Dow Chemical Co (DOW.N) will consider selling its paint, construction and chlorine businesses as it joins industry rivals in shedding units vulnerable to commodity price swings, its chief executive said.
Dow, the largest U.S. chemical maker by sales, reported a better-than-expected quarterly profit on Thursday due to strong margins in its plastics business and higher sales of pesticides to farmers. Its shares rose 1.5 percent in morning trading.
Like competitor DuPont (DD.N), the company is pushing hard into the agricultural sector, where sales have been booming on year-round demand for seeds and pesticides for the crops needed to feed an expanding global population.
DuPont said on Tuesday that it planned to exit its titanium paint pigments business to focus on its agricultural unit, where higher sales helped to boost quarterly profit.
Dow Chemical has already divested non-core businesses worth about $8 billion in revenue since 2009, and plans this year to close the previously announced sale of its polypropylene licensing and catalyst business and its plastics additives unit.
"One-third of our business is in low-cost commodity, cyclical-type business, where my competition is state-owned enterprises," Dow Chemical Chief Executive Andrew Liveris said in an interview with CNBC on Thursday.
"My competition is racing to commoditize my products. That means I have to keep working them out of the portfolio and keep moving to areas of high-margin, high-technology."
On a post-earnings conference call with analysts, Liveris identified the company's Epoxy, or industrial paint, business as a candidate for divestment, as well its European building and construction and commodity chlorine derivatives units.
"Here, we see the need for more dramatic interventions," he said. "These businesses are in the fix/take-action mode, which includes exploring all possibilities - including joint venturing or divesting them."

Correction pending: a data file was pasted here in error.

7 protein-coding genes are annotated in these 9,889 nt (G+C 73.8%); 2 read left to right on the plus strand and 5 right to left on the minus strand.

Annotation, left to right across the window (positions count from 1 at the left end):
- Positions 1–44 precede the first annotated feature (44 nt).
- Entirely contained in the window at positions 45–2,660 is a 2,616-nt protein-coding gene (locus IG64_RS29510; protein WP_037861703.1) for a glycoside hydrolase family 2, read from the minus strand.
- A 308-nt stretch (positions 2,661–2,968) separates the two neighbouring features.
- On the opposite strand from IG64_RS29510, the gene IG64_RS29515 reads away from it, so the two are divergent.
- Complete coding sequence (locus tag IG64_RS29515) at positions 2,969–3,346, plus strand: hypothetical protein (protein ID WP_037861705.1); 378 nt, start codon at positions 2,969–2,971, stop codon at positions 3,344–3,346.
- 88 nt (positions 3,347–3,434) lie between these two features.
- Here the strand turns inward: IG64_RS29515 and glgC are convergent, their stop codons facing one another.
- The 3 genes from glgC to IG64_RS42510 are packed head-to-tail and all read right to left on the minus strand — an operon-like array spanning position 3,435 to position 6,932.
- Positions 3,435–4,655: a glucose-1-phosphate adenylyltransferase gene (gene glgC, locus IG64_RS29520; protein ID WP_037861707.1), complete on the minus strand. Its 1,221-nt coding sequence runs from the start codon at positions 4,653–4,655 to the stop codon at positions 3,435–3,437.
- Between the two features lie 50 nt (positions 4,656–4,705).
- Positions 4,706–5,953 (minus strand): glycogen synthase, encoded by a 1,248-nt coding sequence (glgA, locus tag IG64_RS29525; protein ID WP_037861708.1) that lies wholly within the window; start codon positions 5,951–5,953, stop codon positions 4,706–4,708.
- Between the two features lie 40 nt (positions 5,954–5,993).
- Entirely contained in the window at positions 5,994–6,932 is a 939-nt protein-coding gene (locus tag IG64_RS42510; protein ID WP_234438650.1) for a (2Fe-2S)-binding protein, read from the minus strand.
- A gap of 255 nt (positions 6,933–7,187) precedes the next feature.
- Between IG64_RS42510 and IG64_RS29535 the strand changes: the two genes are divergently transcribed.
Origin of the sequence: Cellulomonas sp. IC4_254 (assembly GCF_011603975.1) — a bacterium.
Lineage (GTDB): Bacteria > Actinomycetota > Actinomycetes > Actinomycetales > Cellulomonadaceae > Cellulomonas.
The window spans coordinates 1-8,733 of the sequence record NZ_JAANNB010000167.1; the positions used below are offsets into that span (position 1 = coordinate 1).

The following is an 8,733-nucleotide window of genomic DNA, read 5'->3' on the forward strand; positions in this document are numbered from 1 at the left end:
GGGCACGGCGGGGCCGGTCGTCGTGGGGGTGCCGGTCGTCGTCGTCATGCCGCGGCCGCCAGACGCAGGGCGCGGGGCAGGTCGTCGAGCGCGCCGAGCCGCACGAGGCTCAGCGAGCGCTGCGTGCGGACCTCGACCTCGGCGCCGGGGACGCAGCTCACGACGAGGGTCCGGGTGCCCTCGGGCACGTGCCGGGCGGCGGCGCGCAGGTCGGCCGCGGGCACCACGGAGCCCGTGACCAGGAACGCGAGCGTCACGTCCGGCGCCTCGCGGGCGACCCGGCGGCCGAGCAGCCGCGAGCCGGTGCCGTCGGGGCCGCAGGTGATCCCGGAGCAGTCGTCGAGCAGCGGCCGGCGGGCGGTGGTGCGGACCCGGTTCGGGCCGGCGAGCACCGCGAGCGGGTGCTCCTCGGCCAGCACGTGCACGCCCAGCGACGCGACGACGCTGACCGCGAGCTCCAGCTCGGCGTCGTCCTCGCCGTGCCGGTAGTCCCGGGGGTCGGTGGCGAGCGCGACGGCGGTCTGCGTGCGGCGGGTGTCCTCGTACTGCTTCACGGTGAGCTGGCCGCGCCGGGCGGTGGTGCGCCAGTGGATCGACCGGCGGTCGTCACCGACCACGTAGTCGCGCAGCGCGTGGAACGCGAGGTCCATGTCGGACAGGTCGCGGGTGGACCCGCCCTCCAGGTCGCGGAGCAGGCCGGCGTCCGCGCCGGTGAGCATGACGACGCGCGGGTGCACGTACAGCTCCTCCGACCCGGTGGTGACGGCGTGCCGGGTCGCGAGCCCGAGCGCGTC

Dow Chemical spokeswoman Rebecca Bentley said the three businesses combined contributed $6 billion in annual revenue.
Some analysts, however, urged caution.
"Dow has to be careful with how much of the commodity business it offloads, given that is what is generating their margin upside," said Stephen Hoedt, a senior equity research analyst with Key Private Bank.
FARMS GROWING FAST
Of Dow Chemical's six operating units, growth was fastest in the agricultural business that makes seeds, oils and chemicals to protect crops. Sales jumped 10 percent in the second quarter.
A steady climb in U.S. farm income has increased demand for biotech seeds and pesticides. Dow Chemical's agriculture sciences business, which contributed 13 percent of revenue in the quarter, also gained from strong demand in Latin America.
The company's performance plastics unit, which makes products for toy manufacturers, builders and carmakers, remained its largest business, accounting for nearly a quarter of total sales. Margins grew for a sixth straight quarter.
Dow Chemical said it was well-positioned to deliver higher earnings in the second half of the year.
The company expects its earnings before interest, taxes, depreciation and amortization to grow by $500 million this year, Chief Financial Officer William Weideman said on the call.
Dow Chemical reported EBITDA of $5.6 billion, or $7.5 billion on an adjusted basis, in 2012.
Weideman said the performance plastics business was expected to grow through 2013. Margins for U.S. chemical companies have improved vastly due to cheap, shale-derived natural gas, used to produce ethylene, a building block for plastics.
Dow Chemical's net income rose 72 percent to $2.34 billion, or $1.87 per share, in the second quarter, helped by the $2.2 billion received in damages from Kuwait's state chemicals company for pulling out of the K-Dow petrochemical venture in 2008.
Excluding the arbitration award and other one-time items, the company earned 64 cents per share.
Dow Chemical's shares were trading around $35 just after midday on the New York Stock Exchange.
(Editing by Saumyadeb Chakrabarty and Robin Paxton)